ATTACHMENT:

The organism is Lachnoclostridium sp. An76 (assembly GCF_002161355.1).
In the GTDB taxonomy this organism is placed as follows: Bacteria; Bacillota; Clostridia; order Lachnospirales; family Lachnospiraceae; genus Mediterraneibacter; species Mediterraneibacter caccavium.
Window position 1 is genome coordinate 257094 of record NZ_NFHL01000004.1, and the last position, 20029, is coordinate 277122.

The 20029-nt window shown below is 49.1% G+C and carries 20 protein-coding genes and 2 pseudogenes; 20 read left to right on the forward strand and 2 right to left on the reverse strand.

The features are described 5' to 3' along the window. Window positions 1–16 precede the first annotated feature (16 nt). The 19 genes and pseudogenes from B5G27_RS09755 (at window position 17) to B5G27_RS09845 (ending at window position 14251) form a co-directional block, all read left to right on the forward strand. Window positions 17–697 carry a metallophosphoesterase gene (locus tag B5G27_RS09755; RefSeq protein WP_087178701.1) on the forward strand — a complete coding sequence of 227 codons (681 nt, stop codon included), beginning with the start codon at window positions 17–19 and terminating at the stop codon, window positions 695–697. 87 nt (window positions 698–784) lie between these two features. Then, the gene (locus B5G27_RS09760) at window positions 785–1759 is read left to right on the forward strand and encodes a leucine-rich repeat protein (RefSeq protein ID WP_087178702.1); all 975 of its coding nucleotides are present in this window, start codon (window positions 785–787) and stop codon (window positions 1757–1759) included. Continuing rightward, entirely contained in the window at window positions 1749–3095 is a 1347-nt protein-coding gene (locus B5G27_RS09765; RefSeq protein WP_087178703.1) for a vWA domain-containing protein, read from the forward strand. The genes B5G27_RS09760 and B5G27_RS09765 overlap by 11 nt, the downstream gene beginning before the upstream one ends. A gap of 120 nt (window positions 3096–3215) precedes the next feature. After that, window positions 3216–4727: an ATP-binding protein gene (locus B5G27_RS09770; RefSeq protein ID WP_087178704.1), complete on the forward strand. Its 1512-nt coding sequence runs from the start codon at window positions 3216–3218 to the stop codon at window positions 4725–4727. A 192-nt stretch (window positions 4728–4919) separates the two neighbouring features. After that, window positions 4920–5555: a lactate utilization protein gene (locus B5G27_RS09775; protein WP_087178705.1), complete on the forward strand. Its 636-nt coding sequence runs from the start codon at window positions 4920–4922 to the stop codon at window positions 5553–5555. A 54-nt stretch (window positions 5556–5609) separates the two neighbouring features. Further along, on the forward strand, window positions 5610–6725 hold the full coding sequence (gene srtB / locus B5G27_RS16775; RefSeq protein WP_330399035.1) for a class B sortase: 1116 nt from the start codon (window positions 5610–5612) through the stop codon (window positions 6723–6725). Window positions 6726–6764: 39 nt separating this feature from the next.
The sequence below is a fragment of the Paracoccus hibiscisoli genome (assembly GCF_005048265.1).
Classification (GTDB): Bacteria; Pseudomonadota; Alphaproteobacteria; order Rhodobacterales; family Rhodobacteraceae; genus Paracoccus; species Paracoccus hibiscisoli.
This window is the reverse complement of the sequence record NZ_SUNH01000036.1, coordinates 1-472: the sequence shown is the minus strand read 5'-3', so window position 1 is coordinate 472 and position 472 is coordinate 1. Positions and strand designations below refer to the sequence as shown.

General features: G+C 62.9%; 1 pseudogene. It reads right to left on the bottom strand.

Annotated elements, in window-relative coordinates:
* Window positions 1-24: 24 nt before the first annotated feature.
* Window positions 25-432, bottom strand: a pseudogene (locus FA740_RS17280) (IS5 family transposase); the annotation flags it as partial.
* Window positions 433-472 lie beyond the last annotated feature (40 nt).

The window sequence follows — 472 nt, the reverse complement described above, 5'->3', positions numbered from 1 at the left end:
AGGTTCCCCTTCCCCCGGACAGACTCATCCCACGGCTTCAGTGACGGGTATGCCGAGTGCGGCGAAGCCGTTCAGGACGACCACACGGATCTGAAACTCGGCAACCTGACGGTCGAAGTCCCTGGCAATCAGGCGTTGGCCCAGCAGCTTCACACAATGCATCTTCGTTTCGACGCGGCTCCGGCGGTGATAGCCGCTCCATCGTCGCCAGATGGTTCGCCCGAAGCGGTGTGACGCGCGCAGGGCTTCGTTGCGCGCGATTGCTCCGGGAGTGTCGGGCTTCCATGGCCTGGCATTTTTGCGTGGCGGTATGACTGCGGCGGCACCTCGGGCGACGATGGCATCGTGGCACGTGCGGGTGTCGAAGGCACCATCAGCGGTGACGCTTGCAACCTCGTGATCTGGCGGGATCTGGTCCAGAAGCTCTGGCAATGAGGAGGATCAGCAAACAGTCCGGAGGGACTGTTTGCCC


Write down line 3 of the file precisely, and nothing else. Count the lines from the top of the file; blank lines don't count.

Window position 1 is genome coordinate 257094 of record NZ_NFHL01000004.1, and the last position, 20029, is coordinate 277122.